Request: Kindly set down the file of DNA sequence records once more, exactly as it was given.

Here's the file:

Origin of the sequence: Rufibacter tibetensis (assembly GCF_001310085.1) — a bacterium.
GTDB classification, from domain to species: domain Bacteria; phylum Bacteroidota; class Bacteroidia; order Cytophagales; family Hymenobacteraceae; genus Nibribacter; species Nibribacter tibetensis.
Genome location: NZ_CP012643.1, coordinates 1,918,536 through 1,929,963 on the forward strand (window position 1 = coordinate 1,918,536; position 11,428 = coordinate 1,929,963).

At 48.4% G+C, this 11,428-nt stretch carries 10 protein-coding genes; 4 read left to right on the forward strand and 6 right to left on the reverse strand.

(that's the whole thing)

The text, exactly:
Origin of the sequence: Rufibacter tibetensis (assembly GCF_001310085.1) — a bacterium.
GTDB classification, from domain to species: domain Bacteria; phylum Bacteroidota; class Bacteroidia; order Cytophagales; family Hymenobacteraceae; genus Nibribacter; species Nibribacter tibetensis.
Genome location: NZ_CP012643.1, coordinates 1,918,536 through 1,929,963 on the forward strand (window position 1 = coordinate 1,918,536; position 11,428 = coordinate 1,929,963).

At 48.4% G+C, this 11,428-nt stretch carries 10 protein-coding genes; 4 read left to right on the forward strand and 6 right to left on the reverse strand.